Orders of the Day — Car Tax (Abolition) Bill

Part of the debate – in the House of Commons at 8:35 pm on 25th November 1992.

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Photo of Mr Anthony Nelson Mr Anthony Nelson , Chichester 8:35 pm, 25th November 1992

With the leave of the House, I shall reply to the debate. Hon. Members have welcomed the proposal. There was a warm welcome from the Conservative Benches and a miserly one from Opposition Members. I regret that, because this proposal is a considerable element of the autumn statement and it has been widely welcomed by industry generally and by representative bodies of the motor industry.

I will try to answer as briefly and as directly as possible a number of the points that have been raised. The hon. Member for Oxford, East (Mr. Smith) has an important car interest in his constituency, He accused the Government of a semi-detached stance on Europe. If the Government's stance is semi-detached, the Opposition's stance is positively schizophrenic. The hard-fought agreement on Maastricht was the agreement that my right hon. Friend the Prime Minister sought and wanted and we obtained a majority in the House for it. In the recent debate, the Opposition went back on their commitment for the basest of political, opportunist reasons.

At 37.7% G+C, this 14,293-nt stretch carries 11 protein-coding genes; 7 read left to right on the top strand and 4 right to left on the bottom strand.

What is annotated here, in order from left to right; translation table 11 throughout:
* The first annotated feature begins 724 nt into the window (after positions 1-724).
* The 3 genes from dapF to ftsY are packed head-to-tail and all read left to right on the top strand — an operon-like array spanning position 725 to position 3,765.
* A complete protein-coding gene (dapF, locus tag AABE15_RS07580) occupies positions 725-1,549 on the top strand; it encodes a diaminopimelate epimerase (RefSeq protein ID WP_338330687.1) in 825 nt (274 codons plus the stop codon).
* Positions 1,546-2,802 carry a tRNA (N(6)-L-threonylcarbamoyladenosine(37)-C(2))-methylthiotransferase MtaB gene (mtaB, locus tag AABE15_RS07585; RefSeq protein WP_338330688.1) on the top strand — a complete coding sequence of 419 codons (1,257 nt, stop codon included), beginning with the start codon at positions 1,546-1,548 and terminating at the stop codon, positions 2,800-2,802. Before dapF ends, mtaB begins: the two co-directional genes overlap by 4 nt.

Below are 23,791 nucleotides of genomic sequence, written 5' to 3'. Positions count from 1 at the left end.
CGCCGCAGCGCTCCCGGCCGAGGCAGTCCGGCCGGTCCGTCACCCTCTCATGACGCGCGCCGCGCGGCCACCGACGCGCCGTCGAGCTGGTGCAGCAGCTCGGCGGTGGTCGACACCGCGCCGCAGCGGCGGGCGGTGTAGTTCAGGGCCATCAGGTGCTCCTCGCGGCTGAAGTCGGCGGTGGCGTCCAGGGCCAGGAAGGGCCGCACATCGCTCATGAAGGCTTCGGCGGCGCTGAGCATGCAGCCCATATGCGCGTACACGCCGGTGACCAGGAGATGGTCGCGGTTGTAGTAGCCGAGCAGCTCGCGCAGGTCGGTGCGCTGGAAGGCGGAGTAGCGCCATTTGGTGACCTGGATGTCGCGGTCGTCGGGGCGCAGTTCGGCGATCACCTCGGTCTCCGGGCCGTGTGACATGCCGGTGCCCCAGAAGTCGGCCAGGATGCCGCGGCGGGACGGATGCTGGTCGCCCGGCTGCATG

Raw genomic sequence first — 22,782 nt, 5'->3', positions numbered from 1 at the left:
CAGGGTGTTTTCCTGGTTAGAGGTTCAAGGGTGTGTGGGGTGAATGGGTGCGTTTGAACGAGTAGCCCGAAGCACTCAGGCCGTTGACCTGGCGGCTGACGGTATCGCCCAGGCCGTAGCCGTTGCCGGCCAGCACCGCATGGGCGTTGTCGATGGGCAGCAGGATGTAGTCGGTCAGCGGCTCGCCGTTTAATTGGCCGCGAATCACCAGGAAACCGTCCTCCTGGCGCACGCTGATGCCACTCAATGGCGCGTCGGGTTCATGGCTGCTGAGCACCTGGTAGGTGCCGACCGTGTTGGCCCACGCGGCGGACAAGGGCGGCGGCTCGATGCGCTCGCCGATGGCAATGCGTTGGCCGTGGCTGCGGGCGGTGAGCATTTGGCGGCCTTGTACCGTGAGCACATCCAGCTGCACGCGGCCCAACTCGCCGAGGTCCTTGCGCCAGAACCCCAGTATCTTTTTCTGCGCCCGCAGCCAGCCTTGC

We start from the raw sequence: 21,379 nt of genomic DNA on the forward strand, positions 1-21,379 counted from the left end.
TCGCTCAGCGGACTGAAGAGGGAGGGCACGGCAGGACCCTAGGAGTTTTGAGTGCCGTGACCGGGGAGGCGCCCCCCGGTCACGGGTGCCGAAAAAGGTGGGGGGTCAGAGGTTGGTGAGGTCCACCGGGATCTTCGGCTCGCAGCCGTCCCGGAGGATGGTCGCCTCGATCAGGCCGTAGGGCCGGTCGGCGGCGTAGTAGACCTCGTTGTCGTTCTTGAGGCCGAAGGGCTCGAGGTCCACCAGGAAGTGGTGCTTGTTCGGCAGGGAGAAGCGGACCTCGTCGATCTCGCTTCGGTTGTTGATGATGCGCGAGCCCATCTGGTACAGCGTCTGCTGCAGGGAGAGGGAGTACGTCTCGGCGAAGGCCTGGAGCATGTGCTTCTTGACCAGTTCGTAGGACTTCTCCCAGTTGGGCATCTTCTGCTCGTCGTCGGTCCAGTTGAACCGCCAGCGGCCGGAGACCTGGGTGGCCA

The hon. Member for Oxford, East said that the proposal provided no extra fiscal stimulus. As I said in my opening remarks, the proposal was intended as a transfer towards a tax on use rather than on purchase. The tax yield forgone in the remainder of this financial year is £100 million and that is not being recouped by additional motoring taxes.

The hon. Member for Oxford, East expressed surprise at the novelty of my right hon. Friend the Chancellor of the Exchequer announcing that he would seek to recoup the revenue in motoring taxes next year. I believe that my right hon. Friend was being responsible. He would not want to give the impression in the current circumstances that fiscal policy can be relaxed unduly. The substantial package of measures that he announced in the autumn statement, including the abolition of car tax, has a cost tag attached to it next year and beyond that will have to be met.

The hon. Member for Oxford, East and the right hon. Member for Berwick-upon-Tweed (Mr. Beith) wanted to know the cost if the cost of abolition were added to petrol. The answer is 2·2p on leaded petrol and 1·8p on unleaded and diesel.